Aquatic symbiosis research collaboration awarded Moore Foundation grant
A Faculty of Science team has been awarded funding from the Gordon and Betty Moore Foundation to study the movement of bacteria that live inside corals.
The Foundation’s Symbiosis in Aquatic Systems Initiative is investing $19 million over the next three years to support 42 teams of scientists working collaboratively to develop tools and methods to advance model systems in aquatic symbiosis.
The funding will support a new project bringing together a multi-disciplinary team across the Schools of BioSciences, Mathematics & Statistics, and Physics, led by Professor Linda Blackall, Professor Madeleine van Oppen, Dr Elizabeth Hinde, and Dr Douglas Brumley. Work will largely take place in the new “Microbial Symbiosis Laboratory” in the School of BioSciences.
The team will use fluorescence and microfluidic methods to visualise bacterial symbioses with dinoflagellate algae, that normally live inside corals. Studying bacterial movements in a controlled microenvironment will provide more knowledge about an under-researched bacterial symbiosis. This will enable researchers to better understand how to maintain healthy marine ecosystems.
The Symbiosis in Aquatic Systems Initiative aims to equip the scientific community with infrastructure such as new genetic tools, cultivation methods, and nanoscale microscopy to improve experimental capabilities in aquatic symbiosis research over the coming decade.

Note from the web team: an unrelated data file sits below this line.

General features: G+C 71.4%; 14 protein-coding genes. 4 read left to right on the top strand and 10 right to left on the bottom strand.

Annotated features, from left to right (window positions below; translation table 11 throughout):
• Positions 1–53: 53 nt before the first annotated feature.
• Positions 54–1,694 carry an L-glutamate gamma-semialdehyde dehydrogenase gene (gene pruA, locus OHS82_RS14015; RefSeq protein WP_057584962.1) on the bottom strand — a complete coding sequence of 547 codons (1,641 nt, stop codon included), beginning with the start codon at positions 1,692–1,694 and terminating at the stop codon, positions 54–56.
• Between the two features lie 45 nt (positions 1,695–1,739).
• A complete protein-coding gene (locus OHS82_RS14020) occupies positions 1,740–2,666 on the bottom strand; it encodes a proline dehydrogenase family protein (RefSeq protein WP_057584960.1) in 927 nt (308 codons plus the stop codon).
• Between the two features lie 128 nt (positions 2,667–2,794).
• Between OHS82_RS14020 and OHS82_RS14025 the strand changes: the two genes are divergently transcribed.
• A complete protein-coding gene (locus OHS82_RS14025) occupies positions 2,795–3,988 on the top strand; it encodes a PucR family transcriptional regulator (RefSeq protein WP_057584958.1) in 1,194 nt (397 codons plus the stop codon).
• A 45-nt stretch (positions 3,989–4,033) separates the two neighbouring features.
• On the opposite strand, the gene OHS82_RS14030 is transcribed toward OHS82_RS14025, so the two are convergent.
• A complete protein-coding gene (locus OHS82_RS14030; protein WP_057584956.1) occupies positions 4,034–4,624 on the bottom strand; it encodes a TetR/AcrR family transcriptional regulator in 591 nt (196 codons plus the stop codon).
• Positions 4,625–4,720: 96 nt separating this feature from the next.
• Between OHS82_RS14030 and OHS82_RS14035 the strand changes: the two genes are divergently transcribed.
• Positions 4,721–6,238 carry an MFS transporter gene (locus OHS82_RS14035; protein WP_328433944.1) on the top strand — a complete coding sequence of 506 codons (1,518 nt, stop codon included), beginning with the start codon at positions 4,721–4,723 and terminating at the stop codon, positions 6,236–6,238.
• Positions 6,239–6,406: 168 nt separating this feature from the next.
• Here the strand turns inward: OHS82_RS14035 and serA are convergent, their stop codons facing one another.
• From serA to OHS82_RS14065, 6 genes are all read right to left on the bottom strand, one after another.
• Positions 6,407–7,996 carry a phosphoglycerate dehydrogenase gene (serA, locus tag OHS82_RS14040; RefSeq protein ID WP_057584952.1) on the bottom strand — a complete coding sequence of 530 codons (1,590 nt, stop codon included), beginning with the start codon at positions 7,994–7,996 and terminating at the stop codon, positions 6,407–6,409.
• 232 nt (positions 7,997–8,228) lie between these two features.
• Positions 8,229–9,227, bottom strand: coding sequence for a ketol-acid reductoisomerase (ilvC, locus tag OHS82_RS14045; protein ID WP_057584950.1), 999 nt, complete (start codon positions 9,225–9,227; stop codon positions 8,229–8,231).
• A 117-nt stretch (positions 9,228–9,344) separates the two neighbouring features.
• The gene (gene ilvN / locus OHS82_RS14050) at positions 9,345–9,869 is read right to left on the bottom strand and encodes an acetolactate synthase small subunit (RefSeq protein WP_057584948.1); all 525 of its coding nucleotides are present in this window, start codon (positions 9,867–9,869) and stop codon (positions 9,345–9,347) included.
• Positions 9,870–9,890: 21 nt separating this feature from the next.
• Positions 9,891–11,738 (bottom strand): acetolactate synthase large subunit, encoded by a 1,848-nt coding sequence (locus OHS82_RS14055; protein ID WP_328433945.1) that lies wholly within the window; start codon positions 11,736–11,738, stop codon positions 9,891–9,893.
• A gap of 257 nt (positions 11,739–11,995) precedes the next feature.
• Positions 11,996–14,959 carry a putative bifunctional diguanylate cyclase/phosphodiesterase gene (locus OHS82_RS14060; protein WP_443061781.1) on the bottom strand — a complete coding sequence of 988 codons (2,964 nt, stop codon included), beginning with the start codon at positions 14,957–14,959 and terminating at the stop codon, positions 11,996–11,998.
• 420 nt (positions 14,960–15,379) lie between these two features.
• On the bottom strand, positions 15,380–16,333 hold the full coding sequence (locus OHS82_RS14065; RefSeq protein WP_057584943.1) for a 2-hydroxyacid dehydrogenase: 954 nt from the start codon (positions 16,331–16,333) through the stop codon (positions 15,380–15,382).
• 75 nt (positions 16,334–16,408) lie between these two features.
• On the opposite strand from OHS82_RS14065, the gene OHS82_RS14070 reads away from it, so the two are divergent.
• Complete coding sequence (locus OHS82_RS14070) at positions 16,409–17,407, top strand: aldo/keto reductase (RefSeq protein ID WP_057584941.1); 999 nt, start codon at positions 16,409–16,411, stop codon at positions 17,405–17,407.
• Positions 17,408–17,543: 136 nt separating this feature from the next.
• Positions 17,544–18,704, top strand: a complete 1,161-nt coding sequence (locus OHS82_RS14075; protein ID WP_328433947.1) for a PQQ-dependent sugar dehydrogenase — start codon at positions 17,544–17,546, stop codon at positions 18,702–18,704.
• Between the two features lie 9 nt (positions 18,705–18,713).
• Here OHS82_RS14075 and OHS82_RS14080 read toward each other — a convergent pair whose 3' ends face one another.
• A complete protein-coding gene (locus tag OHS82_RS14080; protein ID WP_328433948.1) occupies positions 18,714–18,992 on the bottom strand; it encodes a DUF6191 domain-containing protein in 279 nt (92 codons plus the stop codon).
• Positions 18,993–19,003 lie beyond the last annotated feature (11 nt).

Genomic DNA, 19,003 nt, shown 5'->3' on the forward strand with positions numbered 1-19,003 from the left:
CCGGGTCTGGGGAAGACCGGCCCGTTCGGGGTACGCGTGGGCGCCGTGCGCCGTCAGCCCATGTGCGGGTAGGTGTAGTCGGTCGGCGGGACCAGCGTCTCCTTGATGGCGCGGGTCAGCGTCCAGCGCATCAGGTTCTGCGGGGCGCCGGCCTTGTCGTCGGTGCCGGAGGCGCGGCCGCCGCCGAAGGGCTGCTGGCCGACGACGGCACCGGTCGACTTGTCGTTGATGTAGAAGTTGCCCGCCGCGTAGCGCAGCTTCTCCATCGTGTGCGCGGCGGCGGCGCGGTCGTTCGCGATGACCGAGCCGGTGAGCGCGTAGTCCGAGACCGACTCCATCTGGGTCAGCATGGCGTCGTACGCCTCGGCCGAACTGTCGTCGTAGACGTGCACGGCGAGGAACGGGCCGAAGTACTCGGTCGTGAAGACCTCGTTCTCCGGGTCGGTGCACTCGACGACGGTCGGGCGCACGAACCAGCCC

The Initiative’s Symbiosis Model Systems portfolio will build on a growing movement in the life sciences to increase the number of highly tractable systems, like the established models of E. coli, fruit flies, and mice, that play an outsized role in driving our knowledge of biology.
“We are excited to launch these awards to support nearly 200 scientists and their efforts to significantly increase tools and methods in genetics, cultivation, imaging, and additional areas available for aquatic symbiosis model system research,” said Adam Jones, Ph.D., Program Officer at the Gordon and Betty Moore Foundation.
“The supported scientists, selected from a global competition and representing all career stages, will openly and actively share their methods and ideas using the online protocols repository protocols.io to increase the pace of methods and technology development and limit unnecessary redundancy.”